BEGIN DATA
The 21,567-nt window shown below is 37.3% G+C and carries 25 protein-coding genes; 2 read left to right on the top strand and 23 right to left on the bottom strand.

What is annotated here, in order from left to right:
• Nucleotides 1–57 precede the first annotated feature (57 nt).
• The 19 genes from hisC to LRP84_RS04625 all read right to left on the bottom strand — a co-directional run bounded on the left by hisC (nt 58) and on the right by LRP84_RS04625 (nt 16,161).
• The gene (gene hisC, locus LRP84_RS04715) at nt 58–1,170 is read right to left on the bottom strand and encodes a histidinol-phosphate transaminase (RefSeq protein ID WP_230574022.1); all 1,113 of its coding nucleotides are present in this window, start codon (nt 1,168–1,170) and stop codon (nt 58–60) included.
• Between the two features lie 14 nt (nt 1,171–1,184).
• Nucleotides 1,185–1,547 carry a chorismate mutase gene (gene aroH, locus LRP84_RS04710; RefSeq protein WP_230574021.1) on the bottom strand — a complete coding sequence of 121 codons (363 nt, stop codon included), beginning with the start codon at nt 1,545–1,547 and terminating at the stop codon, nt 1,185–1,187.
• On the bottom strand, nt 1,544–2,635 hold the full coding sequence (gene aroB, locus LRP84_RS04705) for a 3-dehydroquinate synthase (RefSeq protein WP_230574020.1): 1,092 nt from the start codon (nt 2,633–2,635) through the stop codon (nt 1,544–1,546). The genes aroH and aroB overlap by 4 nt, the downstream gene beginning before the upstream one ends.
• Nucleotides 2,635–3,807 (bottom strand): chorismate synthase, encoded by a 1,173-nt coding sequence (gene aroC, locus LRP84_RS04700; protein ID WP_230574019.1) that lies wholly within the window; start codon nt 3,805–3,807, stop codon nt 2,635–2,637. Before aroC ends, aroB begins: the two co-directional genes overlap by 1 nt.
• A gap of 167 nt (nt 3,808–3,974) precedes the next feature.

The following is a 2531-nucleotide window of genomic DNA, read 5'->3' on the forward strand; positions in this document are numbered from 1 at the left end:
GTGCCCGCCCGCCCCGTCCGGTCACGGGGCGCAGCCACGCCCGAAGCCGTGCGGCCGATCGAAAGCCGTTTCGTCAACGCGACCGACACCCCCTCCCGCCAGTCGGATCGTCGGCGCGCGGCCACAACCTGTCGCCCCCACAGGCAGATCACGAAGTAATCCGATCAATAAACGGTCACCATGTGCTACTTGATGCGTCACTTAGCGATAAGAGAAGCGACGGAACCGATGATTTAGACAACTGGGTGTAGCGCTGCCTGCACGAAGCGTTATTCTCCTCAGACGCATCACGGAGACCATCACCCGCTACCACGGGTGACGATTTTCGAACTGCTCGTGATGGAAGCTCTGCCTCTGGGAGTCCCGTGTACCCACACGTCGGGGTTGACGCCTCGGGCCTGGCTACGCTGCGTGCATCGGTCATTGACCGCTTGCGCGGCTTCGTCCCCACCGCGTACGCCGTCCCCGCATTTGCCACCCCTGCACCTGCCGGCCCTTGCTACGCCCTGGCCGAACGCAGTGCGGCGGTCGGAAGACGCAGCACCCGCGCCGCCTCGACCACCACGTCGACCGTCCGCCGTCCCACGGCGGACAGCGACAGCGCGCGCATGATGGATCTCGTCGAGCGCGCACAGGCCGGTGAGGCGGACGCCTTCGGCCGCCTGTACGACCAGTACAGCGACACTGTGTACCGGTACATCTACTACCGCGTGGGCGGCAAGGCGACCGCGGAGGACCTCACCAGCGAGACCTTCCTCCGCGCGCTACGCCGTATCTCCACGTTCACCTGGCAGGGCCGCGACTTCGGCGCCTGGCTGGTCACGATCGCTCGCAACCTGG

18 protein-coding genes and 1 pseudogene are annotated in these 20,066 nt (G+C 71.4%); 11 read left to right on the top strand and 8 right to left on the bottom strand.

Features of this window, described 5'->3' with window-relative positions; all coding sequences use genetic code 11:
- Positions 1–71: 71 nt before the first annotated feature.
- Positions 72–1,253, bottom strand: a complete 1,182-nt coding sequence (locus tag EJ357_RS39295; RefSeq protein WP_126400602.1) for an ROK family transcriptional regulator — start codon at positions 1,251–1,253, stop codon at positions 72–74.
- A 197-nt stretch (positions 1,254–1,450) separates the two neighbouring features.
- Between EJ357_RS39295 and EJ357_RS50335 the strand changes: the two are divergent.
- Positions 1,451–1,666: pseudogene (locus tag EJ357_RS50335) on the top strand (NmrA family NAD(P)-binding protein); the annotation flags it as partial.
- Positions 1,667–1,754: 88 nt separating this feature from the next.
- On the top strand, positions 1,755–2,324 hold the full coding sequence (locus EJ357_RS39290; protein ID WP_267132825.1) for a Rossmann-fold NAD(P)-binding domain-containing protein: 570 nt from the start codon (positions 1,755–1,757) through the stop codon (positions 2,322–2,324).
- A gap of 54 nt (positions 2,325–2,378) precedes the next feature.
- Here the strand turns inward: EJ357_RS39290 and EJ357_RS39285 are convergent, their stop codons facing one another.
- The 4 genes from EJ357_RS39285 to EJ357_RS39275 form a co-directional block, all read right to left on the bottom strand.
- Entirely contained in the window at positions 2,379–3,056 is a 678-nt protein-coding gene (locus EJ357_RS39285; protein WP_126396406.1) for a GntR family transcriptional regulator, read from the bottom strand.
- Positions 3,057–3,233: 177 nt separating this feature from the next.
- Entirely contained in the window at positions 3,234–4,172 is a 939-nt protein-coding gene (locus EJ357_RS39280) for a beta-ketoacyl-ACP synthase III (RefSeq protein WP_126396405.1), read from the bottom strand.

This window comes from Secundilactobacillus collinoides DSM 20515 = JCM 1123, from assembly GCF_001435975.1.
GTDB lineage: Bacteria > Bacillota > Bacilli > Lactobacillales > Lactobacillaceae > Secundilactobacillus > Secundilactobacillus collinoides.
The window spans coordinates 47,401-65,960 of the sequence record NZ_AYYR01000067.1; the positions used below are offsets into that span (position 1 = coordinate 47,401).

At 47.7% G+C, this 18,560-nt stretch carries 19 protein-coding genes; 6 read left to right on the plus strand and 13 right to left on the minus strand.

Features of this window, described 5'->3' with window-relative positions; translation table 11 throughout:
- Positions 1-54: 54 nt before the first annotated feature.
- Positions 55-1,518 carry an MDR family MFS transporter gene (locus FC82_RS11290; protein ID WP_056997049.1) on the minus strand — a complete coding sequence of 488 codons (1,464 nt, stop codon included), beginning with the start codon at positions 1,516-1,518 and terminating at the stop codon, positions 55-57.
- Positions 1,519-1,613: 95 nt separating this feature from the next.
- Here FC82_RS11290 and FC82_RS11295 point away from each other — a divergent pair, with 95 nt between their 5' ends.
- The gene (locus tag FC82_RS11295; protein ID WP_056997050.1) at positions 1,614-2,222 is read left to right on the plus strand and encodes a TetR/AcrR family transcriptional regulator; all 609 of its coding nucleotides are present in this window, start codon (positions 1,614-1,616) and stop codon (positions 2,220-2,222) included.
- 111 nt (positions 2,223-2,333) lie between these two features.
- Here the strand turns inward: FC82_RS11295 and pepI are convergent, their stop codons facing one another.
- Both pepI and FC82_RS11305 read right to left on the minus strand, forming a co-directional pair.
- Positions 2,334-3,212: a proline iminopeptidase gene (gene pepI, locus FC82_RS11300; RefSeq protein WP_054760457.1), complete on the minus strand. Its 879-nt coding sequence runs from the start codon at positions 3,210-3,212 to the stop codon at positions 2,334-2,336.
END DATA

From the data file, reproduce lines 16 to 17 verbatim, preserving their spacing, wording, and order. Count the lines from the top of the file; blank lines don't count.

- Positions 72–1,253, bottom strand: a complete 1,182-nt coding sequence (locus tag EJ357_RS39295; RefSeq protein WP_126400602.1) for an ROK family transcriptional regulator — start codon at positions 1,251–1,253, stop codon at positions 72–74.
- A 197-nt stretch (positions 1,254–1,450) separates the two neighbouring features.